Lincoln sat on the axis of a number of major trans-England routes which were important for trade and the business of government and so Lincoln was an obvious strategic location. The town had come out in support of Louis, however the Castle, which sat within the town walls, remained on the loyalist side under the command of Nicolaa de la Haye. Louis split his forces in two, one besieging Dover Castle and the other under the command of Thomas, the Comte du Perche ordered to lay siege to Lincoln Castle.
Acting as the young King Henry's protector and regent of England was William Marshal, 1st Earl of Pembroke. William was aged around 70 at the time of the battle, but he had gained a reputation as a knight of great skill and prowess, indeed following his death in 1219 he was eulogized by the Archbishop of Canterbury Stephen Langton as the "best knight that ever lived." Marshal rallied those still loyal to Henry and gathered an army of some 400 knights, 250 crossbowmen, and a larger auxiliary force of both mounted and foot soldiers at Newark. From there they marched to Lincoln, taking a circuitous route that allowed them to approach the city from the north. This was to be an important strategic decision as it meant Marshal's army would be able to take advantage of the high ground and avoid fighting an uphill battle, a task that would have severely hampered their offensive ability.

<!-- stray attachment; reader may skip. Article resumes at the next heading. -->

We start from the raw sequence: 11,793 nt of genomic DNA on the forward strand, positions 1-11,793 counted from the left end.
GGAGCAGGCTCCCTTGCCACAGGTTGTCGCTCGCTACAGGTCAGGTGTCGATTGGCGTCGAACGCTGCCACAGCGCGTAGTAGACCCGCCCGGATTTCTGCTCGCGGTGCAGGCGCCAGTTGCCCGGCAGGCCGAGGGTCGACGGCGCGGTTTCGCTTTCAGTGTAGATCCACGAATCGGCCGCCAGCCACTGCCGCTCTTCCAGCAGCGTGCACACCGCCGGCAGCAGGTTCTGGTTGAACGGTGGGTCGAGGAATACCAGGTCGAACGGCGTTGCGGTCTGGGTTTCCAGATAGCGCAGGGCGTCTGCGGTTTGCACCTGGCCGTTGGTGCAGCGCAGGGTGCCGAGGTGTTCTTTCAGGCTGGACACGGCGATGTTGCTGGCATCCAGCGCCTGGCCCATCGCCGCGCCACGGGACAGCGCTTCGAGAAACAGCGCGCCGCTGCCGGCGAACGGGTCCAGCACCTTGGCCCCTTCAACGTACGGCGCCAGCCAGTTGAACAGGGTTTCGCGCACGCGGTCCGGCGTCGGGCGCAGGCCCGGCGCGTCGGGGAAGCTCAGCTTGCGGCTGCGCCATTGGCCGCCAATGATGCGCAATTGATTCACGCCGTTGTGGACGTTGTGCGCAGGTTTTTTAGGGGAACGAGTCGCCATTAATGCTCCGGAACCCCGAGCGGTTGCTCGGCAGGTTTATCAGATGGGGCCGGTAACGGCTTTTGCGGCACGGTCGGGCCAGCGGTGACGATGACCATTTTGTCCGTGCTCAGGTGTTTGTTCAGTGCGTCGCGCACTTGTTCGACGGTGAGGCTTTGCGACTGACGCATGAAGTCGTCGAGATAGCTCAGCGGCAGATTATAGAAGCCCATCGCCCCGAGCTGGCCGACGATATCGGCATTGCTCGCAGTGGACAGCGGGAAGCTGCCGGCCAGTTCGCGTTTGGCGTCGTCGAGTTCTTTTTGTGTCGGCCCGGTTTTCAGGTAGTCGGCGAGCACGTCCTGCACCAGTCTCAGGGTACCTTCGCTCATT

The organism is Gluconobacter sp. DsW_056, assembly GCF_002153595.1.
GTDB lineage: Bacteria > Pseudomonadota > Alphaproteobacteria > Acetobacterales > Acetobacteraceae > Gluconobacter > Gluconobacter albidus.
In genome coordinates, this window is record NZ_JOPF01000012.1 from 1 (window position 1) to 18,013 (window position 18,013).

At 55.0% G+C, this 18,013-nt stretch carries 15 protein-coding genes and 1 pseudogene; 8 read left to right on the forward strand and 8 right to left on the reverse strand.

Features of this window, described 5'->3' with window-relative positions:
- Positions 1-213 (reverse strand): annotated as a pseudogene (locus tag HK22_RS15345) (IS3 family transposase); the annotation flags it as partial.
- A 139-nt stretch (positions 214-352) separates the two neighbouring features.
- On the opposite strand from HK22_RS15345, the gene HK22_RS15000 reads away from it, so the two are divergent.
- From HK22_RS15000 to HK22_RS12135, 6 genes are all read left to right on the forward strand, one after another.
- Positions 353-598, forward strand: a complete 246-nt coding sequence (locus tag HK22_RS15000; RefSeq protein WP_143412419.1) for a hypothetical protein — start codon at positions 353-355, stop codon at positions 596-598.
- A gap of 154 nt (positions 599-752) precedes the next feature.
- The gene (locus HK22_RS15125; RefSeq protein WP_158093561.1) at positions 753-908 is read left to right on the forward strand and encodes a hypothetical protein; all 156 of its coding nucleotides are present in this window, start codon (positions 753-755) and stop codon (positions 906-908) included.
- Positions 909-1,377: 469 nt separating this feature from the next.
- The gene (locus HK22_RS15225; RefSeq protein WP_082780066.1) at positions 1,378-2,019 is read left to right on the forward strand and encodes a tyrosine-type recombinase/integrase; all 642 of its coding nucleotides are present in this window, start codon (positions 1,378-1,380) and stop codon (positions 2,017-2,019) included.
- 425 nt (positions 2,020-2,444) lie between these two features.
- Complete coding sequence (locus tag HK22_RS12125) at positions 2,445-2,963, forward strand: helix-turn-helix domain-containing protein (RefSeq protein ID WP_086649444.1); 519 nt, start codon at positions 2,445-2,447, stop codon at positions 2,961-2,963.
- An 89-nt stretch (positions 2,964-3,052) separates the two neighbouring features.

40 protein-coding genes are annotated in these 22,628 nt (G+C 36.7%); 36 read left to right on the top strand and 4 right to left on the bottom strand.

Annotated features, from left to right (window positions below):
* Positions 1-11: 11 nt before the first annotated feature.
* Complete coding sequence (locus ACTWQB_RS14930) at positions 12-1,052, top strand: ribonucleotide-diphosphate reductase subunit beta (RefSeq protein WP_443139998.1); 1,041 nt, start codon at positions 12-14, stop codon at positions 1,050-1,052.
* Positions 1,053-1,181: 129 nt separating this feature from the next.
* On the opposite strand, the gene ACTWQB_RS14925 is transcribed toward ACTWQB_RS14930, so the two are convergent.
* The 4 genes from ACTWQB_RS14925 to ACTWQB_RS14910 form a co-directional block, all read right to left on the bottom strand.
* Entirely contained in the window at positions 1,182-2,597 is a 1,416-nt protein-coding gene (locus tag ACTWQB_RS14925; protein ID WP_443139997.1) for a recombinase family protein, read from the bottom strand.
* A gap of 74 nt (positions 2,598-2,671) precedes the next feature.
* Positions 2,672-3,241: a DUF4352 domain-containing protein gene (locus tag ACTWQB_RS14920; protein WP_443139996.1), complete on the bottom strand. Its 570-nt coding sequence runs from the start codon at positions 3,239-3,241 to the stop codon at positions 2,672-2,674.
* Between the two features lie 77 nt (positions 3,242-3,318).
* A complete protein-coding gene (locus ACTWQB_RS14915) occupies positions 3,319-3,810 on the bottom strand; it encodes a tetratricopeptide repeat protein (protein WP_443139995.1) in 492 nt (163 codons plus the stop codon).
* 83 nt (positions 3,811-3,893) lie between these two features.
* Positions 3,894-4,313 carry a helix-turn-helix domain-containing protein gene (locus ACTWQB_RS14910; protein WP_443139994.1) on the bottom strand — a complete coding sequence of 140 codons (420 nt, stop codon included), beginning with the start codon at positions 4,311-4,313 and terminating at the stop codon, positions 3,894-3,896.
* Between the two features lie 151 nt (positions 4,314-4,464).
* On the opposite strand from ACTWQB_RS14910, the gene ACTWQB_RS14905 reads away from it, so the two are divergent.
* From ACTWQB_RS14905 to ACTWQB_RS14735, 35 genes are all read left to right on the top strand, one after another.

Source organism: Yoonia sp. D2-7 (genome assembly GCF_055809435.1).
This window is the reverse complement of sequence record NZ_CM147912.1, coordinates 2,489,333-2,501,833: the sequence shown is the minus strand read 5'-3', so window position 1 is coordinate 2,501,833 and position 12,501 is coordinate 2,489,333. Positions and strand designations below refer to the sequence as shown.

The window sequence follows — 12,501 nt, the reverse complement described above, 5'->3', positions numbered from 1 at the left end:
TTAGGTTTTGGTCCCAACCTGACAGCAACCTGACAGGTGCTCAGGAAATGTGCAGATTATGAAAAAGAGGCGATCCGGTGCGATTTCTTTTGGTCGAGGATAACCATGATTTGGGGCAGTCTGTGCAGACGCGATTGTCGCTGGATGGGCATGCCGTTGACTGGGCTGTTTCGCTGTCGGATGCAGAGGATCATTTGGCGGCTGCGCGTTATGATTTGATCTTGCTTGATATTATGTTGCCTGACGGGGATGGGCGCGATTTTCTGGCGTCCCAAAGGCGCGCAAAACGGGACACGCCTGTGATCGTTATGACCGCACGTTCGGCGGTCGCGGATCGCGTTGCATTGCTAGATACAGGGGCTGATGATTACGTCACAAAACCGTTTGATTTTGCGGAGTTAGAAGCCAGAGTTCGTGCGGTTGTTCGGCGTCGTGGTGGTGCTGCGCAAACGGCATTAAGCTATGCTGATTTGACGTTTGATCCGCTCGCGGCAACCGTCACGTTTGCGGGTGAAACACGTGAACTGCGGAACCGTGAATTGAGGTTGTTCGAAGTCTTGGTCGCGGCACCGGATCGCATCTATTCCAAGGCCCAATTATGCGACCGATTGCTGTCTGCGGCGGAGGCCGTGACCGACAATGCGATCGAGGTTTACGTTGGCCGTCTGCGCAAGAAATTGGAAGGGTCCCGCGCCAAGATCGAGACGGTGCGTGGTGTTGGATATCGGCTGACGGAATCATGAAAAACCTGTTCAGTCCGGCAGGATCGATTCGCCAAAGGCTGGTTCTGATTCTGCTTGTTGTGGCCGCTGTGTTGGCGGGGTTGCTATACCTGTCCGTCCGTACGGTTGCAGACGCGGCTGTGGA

This model was built by Brick to the Past's James Pegrum as part of a series of scenes on important events in British history. We will bring you further scenes from the Baron's War this summer; see them first by following us on Twitter or Facebook.